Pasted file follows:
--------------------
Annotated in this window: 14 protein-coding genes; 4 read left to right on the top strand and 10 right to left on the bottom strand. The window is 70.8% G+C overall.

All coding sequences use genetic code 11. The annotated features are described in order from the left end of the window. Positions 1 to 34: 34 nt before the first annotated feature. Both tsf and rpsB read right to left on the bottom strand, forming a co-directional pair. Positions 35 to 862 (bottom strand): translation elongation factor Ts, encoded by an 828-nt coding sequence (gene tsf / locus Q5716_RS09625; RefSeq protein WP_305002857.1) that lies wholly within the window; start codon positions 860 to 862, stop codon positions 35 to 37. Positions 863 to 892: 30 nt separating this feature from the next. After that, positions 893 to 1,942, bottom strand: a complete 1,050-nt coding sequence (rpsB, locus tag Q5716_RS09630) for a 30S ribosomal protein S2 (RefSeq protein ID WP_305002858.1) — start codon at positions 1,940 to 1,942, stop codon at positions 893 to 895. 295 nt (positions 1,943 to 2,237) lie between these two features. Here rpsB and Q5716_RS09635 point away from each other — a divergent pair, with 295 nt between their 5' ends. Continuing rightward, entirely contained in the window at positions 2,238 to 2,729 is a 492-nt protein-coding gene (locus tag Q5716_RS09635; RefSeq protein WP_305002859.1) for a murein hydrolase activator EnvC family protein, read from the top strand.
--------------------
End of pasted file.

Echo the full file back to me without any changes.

Annotated in this window: 14 protein-coding genes; 4 read left to right on the top strand and 10 right to left on the bottom strand. The window is 70.8% G+C overall.

All coding sequences use genetic code 11. The annotated features are described in order from the left end of the window. Positions 1 to 34: 34 nt before the first annotated feature. Both tsf and rpsB read right to left on the bottom strand, forming a co-directional pair. Positions 35 to 862 (bottom strand): translation elongation factor Ts, encoded by an 828-nt coding sequence (gene tsf / locus Q5716_RS09625; RefSeq protein WP_305002857.1) that lies wholly within the window; start codon positions 860 to 862, stop codon positions 35 to 37. Positions 863 to 892: 30 nt separating this feature from the next. After that, positions 893 to 1,942, bottom strand: a complete 1,050-nt coding sequence (rpsB, locus tag Q5716_RS09630) for a 30S ribosomal protein S2 (RefSeq protein ID WP_305002858.1) — start codon at positions 1,940 to 1,942, stop codon at positions 893 to 895. 295 nt (positions 1,943 to 2,237) lie between these two features. Here rpsB and Q5716_RS09635 point away from each other — a divergent pair, with 295 nt between their 5' ends. Continuing rightward, entirely contained in the window at positions 2,238 to 2,729 is a 492-nt protein-coding gene (locus tag Q5716_RS09635; RefSeq protein WP_305002859.1) for a murein hydrolase activator EnvC family protein, read from the top strand.